Reams' hearing delay takes DA by surprise
SUNBURY - A hearing to move the case of Naheem J. Reams to juvenile court was postponed Tuesday after defense attorney Timothy Bowers claimed he wasn't given enough notice about the proceeding.
It led to some tense moments between Bowers and District Attorney Tony Rosini, who complained about an expensive witness being in town prepared to testify.
Reams, now 18, charged with trying to run over a city policeman last year before being shot by the officer, was scheduled for a hearing at 9:15 a.m. before county President Judge William H. Wiest on motions to "decertify" the case.
At 9:05 a.m., Bowers, of Sunbury, entered the courtroom and informed Rosini the hearing wouldn't be taking place because he hadn't been given proper notice. Bowers said he only found out about the hearing that morning.
"I've got a witness that I'm paying $1,200 to be here," Rosini said, referring to a psychologist who was scheduled to testify.
The two attorneys left the courtroom to speak with Wiest about the situation.
After a 25-minute conference in chambers, Bowers emerged into a hallway and headed down the steps. Rosini followed and said to a reporter, "Hearing continued by the defense." Asked to elaborate, he wouldn't offer any further comment.
Later in the afternoon, the district attorney talked about the chain of events.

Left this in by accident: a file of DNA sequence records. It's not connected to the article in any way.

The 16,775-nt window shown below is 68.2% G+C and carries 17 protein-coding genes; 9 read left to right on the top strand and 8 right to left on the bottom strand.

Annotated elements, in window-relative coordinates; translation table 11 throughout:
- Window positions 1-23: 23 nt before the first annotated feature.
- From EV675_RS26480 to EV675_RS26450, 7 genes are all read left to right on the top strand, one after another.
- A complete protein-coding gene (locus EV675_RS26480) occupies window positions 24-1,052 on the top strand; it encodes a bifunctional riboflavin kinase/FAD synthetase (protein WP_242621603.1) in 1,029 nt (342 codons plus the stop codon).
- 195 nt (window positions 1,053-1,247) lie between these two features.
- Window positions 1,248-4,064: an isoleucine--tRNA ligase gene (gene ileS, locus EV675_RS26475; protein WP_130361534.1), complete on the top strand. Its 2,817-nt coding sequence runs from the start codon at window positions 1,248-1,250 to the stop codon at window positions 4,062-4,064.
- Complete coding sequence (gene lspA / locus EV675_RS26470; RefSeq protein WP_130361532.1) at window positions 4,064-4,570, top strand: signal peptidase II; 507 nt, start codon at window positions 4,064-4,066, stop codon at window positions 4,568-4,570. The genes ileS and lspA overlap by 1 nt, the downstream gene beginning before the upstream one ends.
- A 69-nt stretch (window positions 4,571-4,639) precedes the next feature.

"Mr. Bowers said he never received notice on the hearing after he asked for a continuance before the Dec. 16 hearing," Rosini said. "The court administration was called in and showed copies of the notice that were sent to him, but he said he never received it and asked for another continuance, which was granted."
Rosini also clarified that he didn't know the exact amount the county would be billed for the witness, and that he did spend some time reviewing the case with the psychologist.
Bowers could not be reached for comment later Tuesday.
According to the Pennsylvania Unified Judicial System's web docket site, the hearing was rescheduled to 9:30 a.m. Wednesday, April 23, before Wiest.
Charged as adult
Reams, who pleaded not guilty to all the offenses in a Sept. 10 preliminary hearing, was charged Aug. 2 as an adult with six counts of aggravated assault and other charges involving the June 5 pursuit that ended at Chestnut and Front streets.
It was shortly after 1 a.m. when Sunbury police were attempting to clear the 400 block of North Fourth Street for street sweeping when they encountered Reams, 17 at the time, who they said for unknown reasons fled in his car at speeds that would reach 70 mph.
When Reams slowed near Chestnut and Front streets, officers moved in, but police say Reams struck two police vehicles with his car, and caused minor injuries to one officer when he was briefly pinned at his car door.
Reams then revved his engine and drove toward another officer who had his gun drawn, police said, prompting the officer to fire. The shot went through the windshield and struck Reams near the sternum.
Reams spent 20 days in the hospital before being placed in a juvenile detention facility on an unrelated warrant. After being charged in relation to the chase, he was committed to Northumberland County Prison, where operations commander Brian Wheary said in June he would be housed separately from the rest of the population.
Rosini found that the officer was justified in firing the shot.
In addition to the aggravated assault counts, Reams faces two felony counts of fleeing or attempting to elude police, a charge of driving under the influence of marijuana, two misdemeanor counts of recklessly endangering another person, two misdemeanor counts of accidents involving death or personal injury and a number of summary traffic offenses.